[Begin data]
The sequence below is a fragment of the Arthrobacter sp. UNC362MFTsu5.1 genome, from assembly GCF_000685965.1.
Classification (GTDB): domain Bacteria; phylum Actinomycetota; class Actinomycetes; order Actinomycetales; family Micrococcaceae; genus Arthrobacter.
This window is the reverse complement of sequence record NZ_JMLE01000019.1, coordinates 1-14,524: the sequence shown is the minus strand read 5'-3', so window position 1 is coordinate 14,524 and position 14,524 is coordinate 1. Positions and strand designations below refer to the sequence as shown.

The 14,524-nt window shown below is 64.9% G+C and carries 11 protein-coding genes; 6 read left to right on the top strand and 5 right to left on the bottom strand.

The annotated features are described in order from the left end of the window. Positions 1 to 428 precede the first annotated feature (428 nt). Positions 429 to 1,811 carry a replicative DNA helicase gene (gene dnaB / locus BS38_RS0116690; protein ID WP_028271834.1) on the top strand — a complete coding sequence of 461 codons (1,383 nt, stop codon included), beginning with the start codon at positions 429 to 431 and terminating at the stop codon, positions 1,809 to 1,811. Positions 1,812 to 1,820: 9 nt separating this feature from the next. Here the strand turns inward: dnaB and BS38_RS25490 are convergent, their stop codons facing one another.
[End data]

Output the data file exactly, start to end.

The sequence below is a fragment of the Arthrobacter sp. UNC362MFTsu5.1 genome, from assembly GCF_000685965.1.
Classification (GTDB): domain Bacteria; phylum Actinomycetota; class Actinomycetes; order Actinomycetales; family Micrococcaceae; genus Arthrobacter.
This window is the reverse complement of sequence record NZ_JMLE01000019.1, coordinates 1-14,524: the sequence shown is the minus strand read 5'-3', so window position 1 is coordinate 14,524 and position 14,524 is coordinate 1. Positions and strand designations below refer to the sequence as shown.

The 14,524-nt window shown below is 64.9% G+C and carries 11 protein-coding genes; 6 read left to right on the top strand and 5 right to left on the bottom strand.

The annotated features are described in order from the left end of the window. Positions 1 to 428 precede the first annotated feature (428 nt). Positions 429 to 1,811 carry a replicative DNA helicase gene (gene dnaB / locus BS38_RS0116690; protein ID WP_028271834.1) on the top strand — a complete coding sequence of 461 codons (1,383 nt, stop codon included), beginning with the start codon at positions 429 to 431 and terminating at the stop codon, positions 1,809 to 1,811. Positions 1,812 to 1,820: 9 nt separating this feature from the next. Here the strand turns inward: dnaB and BS38_RS25490 are convergent, their stop codons facing one another.